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I'm writing a Java program that encrypts strings with AES-CBC encryption. (Eventually I'm going to add steganography functions too).

As you are well aware, CBC needs an IV in order to encrypt the first block since there are no previous blocks to inherit from.

I have done some research on IVs, and from what I can find:

  • The IV should be random
  • The IV should change from message to message

Currently, for ease of testing/debugging purposes, I'm using a fixed IV.

However, now that I have most of the bugs worked out in my program, I'm looking to improve the security by removing that fixed IV.


What I'd like to know is: Is it secure use a second key for the IV?

For example, my program currently prompts the user for a key of the appropriate length for the encryption process.

What If I prompted the user for either:

A) 2 keys (of the same length; one for IV and the other for the actual encryption)

B) 1 key twice as long (splitting it into two parts; the first for the IV & the second for the actual key)?

Would that be secure?

  • 1
    How about generating a random IV and storing it with the data like everything else does? – Ry- Jun 23 '16 at 0:55
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The IV is a random non-secret value. Its sole purpose is to prevent two similar blocks from yielding the same ciphertext as it could give information away about the structure of the plain text.

In general you just generate the IV randomly and concatenate it to the ciphertext. The IV must be of the same length as the block for AES-CBC, which is 128 bits. You can just concatenate it the to the ciphertext (e.g. IV+ciphertext). You know the first 16 bytes will be the IV.

EDIT

If it's common to put the IV directly in front of the ciphertext, isn't it a security risk to do it like that?

The sole purpose of the IV is to randomize the ciphertext to prevent two similar plaintext blocks yielding the same ciphertext. This is especially important for files with a fixed structure. Have a look here on why this is important.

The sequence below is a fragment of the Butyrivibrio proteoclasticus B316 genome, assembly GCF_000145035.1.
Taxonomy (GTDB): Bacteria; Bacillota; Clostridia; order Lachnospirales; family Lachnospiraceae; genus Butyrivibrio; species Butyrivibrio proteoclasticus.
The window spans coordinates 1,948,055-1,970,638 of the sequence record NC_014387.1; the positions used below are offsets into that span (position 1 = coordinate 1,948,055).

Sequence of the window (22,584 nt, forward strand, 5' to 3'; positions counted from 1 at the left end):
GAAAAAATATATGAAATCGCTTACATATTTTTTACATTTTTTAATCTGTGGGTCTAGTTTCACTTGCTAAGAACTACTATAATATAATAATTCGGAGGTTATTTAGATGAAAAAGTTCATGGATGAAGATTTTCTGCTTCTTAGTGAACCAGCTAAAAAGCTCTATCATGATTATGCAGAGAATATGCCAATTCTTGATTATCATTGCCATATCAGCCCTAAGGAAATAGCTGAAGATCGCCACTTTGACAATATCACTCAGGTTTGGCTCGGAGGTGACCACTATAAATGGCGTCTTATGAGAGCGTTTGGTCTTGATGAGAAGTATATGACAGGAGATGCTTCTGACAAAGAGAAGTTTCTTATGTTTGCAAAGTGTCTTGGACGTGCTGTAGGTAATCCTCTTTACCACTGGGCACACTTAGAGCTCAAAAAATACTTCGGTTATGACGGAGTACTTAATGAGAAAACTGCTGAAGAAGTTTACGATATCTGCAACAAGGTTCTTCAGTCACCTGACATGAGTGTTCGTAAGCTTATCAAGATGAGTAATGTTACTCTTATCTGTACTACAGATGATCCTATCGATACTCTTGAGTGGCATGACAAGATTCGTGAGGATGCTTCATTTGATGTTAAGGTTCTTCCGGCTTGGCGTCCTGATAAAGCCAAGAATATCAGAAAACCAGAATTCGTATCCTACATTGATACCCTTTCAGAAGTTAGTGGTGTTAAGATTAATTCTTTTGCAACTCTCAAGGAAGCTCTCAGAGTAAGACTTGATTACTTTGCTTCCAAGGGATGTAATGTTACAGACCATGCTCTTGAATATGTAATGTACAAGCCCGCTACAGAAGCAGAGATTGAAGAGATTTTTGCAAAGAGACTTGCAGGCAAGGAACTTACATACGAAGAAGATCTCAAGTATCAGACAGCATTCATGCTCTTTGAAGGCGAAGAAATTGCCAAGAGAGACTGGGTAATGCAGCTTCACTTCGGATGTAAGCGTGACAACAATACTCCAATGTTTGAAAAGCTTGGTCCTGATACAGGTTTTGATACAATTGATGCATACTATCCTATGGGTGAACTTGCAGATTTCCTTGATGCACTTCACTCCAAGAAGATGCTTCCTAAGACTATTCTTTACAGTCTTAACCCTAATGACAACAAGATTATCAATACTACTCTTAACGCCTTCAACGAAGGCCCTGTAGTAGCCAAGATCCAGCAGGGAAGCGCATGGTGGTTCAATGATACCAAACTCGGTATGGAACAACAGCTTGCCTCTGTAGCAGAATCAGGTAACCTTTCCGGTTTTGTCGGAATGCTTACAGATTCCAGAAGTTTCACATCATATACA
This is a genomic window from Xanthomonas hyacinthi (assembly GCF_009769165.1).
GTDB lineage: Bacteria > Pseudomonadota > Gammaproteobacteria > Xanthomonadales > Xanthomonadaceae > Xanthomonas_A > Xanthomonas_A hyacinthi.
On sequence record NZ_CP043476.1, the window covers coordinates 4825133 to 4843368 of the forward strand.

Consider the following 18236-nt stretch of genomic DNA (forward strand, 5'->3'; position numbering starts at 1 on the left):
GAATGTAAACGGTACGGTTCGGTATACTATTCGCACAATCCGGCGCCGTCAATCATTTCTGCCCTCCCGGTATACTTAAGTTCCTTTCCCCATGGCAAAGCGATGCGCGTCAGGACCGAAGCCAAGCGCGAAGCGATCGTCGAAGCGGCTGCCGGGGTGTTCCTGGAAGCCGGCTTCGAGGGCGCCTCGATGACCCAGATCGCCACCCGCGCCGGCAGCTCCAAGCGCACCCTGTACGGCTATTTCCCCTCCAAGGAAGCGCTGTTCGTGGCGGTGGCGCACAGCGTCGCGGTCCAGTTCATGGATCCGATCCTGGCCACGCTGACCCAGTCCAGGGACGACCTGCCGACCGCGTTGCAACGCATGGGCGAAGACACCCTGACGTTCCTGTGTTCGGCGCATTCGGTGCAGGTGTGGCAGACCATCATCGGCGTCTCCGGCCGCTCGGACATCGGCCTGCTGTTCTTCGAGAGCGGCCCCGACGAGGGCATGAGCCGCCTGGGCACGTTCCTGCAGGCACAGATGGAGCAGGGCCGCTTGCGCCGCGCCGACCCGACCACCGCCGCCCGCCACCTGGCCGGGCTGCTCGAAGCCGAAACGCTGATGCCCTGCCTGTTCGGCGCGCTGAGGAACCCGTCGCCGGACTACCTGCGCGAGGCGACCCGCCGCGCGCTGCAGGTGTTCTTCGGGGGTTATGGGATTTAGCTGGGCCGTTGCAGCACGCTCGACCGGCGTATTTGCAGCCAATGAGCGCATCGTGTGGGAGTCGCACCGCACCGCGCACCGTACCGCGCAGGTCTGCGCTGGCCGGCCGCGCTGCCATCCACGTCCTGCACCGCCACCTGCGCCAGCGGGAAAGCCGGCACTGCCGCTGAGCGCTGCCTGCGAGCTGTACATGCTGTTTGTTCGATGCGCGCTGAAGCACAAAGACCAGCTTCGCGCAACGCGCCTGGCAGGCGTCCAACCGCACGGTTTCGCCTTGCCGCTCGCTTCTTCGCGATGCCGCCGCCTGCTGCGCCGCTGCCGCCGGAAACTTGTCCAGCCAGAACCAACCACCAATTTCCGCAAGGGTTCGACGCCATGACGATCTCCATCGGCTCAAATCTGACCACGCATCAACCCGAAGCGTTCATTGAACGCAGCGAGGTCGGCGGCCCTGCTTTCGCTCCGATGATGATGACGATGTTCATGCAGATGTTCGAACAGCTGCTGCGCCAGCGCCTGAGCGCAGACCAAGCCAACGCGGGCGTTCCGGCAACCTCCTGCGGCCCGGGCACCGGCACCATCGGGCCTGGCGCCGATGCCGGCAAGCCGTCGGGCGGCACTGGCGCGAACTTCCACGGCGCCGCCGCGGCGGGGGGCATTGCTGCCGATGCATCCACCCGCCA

In CBC you XOR the ciphertext version of the previous block with the current block before applying AES on it. The reason you have an IV is because the first block doesn't have a block-1 to be XORed with. Hence you just generate 16 random bytes. It's similar to salting passwords.

What makes putting a random IV in front of the ciphertext more secure than choosing a static IV?

A static IV would defeat the purpose as you would still have all similar first blocks yielding the same ciphertext.

In both cases the IV would be plainly visible. Doesn't having the IV allow you to quickly brute-force the first block?

The IV is not part of AES, it's part of a mode of operation which AES supports.

I see you are quite confused about these concepts. If you want a good read and introduction you should have a look at Keith Martin's "Everyday Cryptography". It's a good book that explains everything step by step. Cryptography is complex, hard and mistakes can have devastating consequences. Be careful when implementing existing ciphers, if it is for use in application you are better off using established, vetted libraries.

  • Thanks for the answer. So I guess I'm not understanding why the IV doesn't need to be secret. If it's common to put the IV directly in front of the ciphertext, isn't it a security risk to do it like that? What makes putting a random IV in front of the ciphertext more secure than choosing a static IV? In both cases the IV would be plainly visible. Doesn't having the IV allow you to quickly brute-force the first block? – Android Dev Jun 23 '16 at 2:48
  • Have a look at my answer – Lucas Kauffman Jun 23 '16 at 3:15
  • I know comments aren't supposed to be solely for saying thanks, but thank you immensely! – Android Dev Jun 23 '16 at 11:04

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